Maurice Emsellem, policy co-director of the NELP, told In These Times, “[T]he criminal records databases, immigration background checks, credit checks, are all related, in that they have huge impact on people of color, they are based on poor databases, and often, they have questionable effectiveness.”
In addition to upending job prospects, a dysfunctional screening system erodes workers’ rights more broadly by giving employers a pretext to mistreat and marginalize employees, especially the ones who cause trouble. For example, when Ohio mechanic Russell Teegardin launched an organizing drive to unionize his workplace, his boss conveniently unearthed a record of a 15-year old DUI conviction. According to an NELP brief, “Naturally, the boss fired Russell, a union activist. Fortunately, the NLRB found that the firing was illegal and ordered him reinstated to his job, with back pay – but not until two years later.”
Beyond cleaning up the federal database, the Legal Action Center and other groups have pushed for greater due process, through stronger civil rights enforcement and the development of a petition system to let workers with a bad rap offer formal proof of rehabilitation. One potential model is the waiver system for port workers screened under the federal Maritime Transportation Security Act. Over the past few years, many port workers faced being disqualified due to felony convictions, but the majority of those who protested (who, not surprisingly, were disproportionately Black, according to NELP) petitioned successfully for waivers that helped save thousands of jobs.
But Lindsay McLaughlin, legislative director with the International Longshore and Warehouse Union, said the petition process is still a struggle for union members:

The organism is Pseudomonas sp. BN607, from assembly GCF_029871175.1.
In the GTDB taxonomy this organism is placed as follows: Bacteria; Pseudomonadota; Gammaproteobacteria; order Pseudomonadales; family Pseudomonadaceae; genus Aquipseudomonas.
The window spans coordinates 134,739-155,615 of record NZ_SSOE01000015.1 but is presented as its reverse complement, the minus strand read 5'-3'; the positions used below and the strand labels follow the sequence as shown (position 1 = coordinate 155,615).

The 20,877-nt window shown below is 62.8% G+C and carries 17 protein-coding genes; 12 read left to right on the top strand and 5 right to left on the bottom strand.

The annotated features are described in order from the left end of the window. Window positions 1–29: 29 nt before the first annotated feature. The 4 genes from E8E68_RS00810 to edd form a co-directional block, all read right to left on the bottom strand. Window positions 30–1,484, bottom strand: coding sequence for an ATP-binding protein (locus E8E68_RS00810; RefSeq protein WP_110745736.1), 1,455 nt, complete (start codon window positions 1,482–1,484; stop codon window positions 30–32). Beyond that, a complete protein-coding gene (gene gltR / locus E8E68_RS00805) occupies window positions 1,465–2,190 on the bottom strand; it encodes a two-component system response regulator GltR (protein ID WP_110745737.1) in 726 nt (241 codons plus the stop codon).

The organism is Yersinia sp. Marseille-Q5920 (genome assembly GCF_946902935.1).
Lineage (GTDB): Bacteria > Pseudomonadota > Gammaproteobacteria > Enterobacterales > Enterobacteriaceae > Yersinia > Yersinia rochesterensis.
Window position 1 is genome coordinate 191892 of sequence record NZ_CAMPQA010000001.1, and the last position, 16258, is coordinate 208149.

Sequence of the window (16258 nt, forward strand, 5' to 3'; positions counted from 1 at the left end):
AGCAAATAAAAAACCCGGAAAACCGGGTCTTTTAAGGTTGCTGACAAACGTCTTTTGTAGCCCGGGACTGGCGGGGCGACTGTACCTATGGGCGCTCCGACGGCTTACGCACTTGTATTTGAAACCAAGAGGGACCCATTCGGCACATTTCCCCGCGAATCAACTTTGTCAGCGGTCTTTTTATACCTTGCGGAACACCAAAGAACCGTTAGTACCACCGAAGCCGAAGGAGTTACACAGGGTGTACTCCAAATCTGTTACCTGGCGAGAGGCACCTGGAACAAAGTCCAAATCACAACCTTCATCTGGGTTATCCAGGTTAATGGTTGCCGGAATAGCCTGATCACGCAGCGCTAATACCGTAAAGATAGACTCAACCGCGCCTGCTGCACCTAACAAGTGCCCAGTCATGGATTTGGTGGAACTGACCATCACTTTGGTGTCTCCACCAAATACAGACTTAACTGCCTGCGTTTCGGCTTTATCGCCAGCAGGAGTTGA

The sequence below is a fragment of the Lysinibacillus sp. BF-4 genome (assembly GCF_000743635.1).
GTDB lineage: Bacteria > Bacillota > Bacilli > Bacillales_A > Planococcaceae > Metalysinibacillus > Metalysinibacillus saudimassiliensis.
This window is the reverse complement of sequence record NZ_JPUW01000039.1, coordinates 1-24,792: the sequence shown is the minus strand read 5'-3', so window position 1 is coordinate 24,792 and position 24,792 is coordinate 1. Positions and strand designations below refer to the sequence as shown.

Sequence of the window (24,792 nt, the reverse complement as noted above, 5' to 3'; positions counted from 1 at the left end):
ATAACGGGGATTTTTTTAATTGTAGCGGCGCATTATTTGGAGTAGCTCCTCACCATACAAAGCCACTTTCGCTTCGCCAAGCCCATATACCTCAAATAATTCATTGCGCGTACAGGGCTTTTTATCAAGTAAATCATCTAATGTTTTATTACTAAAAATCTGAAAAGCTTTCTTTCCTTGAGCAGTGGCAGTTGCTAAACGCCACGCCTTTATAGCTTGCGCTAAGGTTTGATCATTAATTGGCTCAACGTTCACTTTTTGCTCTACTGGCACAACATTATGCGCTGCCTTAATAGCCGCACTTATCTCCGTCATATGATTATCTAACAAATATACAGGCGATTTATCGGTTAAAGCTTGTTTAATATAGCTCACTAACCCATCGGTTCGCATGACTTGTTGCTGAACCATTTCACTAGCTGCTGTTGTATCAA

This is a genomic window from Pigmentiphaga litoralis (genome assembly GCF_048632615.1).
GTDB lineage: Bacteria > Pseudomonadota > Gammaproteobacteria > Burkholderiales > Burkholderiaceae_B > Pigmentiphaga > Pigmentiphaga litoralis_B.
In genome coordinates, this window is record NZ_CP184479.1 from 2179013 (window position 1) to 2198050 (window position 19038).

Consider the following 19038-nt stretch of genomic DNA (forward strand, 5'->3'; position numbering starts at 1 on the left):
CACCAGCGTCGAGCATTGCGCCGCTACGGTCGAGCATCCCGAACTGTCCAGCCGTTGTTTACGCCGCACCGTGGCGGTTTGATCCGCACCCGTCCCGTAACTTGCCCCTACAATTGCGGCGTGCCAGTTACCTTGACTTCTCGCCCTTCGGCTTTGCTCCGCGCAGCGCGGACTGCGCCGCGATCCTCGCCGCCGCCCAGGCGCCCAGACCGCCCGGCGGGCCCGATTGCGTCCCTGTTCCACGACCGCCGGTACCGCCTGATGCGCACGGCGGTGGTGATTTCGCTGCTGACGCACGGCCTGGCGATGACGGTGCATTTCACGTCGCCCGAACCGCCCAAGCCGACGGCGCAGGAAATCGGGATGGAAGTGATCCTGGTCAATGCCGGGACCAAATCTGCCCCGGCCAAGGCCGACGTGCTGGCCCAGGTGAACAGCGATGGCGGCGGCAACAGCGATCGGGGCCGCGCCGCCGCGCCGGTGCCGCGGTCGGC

I have helped expedite hundreds of cases of appeals and waivers. Many times, workers were never convicted of the felony that caused them to receive an initial letter of determination that they may not be eligible for a [Transportation Worker Identification Credential]. The onus is then placed on the worker to collect documentation proving they were never convicted of a crime. These cases have taken months for TSA to adjudicate….
There are too many workers who are falling through the cracks. Our members are lucky that they have a strong union backing them.
To ensure fairness as well as accuracy, some local governments have proactively limited the role of background checks. Boston, Seattle and other cities, for example, have restricted screenings to the final application phase for otherwise qualified workers, and banned those infamous confessional check-boxes on application forms for city jobs.
Making sure people’s criminal records reflect reality is a bare minimum. But institutional bias will remain entrenched, so long as employers continue to judge people based on their past rather than on their potential. Breaking the stigma starts with simply giving people the benefit of the doubt.
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Michelle Chen is a contributing writer at In These Times and The Nation, a contributing editor at Dissent and a co-producer of the “Belabored” podcast. She studies history at the CUNY Graduate Center. She tweets at @meeshellchen.